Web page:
Ten years ago, B.C.’s oldest private TV station was about to fade to black.

It appears we will be off the air as of August 31st,” CHEK union president Richard Konwick announced in July of 2009.

Owner Canwest was pulling the plug.

But CHEK viewers weren’t going to let that happen.

Thousands of people phoned and emailed their outrage, demanding CHEK TV be saved.

Even Canwest CEO Leonard Asper’s inbox was flooded with emails.

A Save CHEK News Facebook page was started and ‘Save CHEK News’ TY-shirts were everywhere as Vancouver Islanders wore their support.

If we were going to go down, we were going to go down with a big fight,” says former CHEK operations manager Bill Pollock

And behind the scenes — buoyed by the public support — CHEK employees had a plan.

Led by Levi Sampson of Harmac, local investors and employees decided to buy the station.

“You’ve got 40 employees putting up their own money,” Saanich-Gulf Island MP Gary Lunn, who helped lobby for CHEK in Ottawa. “They’re not coming to the government for a handout.”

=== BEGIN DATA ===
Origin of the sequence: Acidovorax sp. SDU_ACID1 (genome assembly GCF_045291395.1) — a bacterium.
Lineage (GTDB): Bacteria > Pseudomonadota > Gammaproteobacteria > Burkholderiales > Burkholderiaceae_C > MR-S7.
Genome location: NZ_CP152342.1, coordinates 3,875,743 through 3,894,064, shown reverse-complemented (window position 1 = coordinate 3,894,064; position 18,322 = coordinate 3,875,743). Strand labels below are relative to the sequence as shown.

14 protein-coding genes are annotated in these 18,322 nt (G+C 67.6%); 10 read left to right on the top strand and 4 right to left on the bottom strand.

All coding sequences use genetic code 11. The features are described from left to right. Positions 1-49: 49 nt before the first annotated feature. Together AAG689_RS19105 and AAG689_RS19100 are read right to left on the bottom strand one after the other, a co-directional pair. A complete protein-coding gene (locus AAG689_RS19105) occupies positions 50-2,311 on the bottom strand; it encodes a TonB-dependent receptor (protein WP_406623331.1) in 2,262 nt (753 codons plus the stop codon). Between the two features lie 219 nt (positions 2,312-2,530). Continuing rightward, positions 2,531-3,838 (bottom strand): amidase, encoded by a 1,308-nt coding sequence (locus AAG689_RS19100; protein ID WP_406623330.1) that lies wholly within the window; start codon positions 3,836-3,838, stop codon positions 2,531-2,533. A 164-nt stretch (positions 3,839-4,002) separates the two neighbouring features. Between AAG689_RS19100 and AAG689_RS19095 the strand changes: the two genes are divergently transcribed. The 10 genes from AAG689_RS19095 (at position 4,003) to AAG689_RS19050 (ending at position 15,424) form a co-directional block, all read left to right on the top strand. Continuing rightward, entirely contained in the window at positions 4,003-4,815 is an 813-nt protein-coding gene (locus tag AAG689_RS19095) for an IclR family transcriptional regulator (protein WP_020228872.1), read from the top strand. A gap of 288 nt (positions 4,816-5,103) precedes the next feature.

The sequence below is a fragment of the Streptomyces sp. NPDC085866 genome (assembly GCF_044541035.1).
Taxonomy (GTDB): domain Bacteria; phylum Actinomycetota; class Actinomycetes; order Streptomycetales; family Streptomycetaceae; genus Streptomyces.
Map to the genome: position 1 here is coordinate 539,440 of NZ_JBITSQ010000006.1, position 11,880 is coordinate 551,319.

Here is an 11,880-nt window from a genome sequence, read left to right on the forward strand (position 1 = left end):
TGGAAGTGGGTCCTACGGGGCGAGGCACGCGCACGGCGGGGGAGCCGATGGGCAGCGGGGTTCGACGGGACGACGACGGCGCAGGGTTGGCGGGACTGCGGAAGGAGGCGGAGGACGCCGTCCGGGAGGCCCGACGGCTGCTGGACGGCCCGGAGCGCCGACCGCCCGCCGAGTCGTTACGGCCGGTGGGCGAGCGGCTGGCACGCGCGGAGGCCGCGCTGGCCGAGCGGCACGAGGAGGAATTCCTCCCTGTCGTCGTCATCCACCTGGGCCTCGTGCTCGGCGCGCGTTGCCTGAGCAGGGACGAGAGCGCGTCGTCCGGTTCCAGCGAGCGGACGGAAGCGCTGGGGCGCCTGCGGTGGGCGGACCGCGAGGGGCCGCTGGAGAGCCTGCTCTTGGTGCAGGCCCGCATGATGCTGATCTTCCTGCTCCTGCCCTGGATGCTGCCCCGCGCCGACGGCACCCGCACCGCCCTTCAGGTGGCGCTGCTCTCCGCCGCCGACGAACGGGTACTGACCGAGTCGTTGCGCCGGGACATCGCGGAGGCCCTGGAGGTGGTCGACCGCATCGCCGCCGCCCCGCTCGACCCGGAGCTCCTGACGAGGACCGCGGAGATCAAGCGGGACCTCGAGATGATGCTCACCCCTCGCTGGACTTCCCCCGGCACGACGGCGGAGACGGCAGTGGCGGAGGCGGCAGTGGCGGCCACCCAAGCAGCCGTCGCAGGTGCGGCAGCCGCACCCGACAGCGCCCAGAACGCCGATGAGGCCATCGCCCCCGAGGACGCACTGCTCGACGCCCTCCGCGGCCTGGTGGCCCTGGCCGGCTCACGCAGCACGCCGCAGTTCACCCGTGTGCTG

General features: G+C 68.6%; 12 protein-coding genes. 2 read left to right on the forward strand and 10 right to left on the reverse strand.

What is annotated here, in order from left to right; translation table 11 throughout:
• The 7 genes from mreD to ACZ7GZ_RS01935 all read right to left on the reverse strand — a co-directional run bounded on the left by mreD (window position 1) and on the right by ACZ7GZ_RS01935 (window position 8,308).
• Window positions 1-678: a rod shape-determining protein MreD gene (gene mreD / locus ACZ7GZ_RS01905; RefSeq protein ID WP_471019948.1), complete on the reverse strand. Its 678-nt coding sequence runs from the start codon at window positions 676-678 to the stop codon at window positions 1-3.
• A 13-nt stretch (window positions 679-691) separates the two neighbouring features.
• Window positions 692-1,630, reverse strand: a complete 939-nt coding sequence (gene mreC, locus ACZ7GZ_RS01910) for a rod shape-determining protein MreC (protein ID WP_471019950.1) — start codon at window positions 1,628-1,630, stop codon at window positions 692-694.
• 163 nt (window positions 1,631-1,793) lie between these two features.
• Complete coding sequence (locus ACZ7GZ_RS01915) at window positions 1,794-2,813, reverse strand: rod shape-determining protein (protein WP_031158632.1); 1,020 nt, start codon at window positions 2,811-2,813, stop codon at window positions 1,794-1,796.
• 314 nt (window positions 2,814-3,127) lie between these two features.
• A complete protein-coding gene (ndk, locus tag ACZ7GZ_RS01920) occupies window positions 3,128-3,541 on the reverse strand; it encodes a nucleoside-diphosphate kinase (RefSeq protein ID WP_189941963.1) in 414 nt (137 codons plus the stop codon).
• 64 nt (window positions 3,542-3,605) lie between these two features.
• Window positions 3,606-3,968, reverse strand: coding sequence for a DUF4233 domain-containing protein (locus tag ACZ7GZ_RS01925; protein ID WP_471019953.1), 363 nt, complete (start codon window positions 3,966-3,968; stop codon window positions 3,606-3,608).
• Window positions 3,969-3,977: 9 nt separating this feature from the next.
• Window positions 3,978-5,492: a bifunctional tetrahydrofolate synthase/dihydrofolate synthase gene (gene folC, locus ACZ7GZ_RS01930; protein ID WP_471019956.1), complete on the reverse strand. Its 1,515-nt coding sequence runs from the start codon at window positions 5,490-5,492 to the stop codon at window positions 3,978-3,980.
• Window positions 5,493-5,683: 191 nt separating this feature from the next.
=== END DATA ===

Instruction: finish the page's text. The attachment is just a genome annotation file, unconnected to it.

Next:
It came down to the wire and on August 31st, 2009, our goodbye party turned into a celebration as talks with Canwest continued.

“It was just a struggle getting it to where we had an agreement to take it over in the first place,” says CHEK general manager Rob Germain. “You wouldn’t think it would be that hard.”

Four nail-biting days later, on September 4th, 2009, a deal was reached.

“We are officially television station owners!” former general manager told CHEK employees at the time as everyone cheered.

Against all odds, CHEK employees raised half a million dollars in 24 hours to become North America’s first employee-owned TV station.

“I think this is historical,” former news anchor Tony Parsons said on CHEK’s first anniversary of employee-ownership. “No one in broadcasting, few people in broadcasting, have ever owned their own television station.”

CHEK News had been saved.

“Coming up with the money was one thing but if the passion wasn’t there, you’re not going to make it and the passion never wavered and that’s why we’re here today,” says CHEK board chair Levi Sampson.

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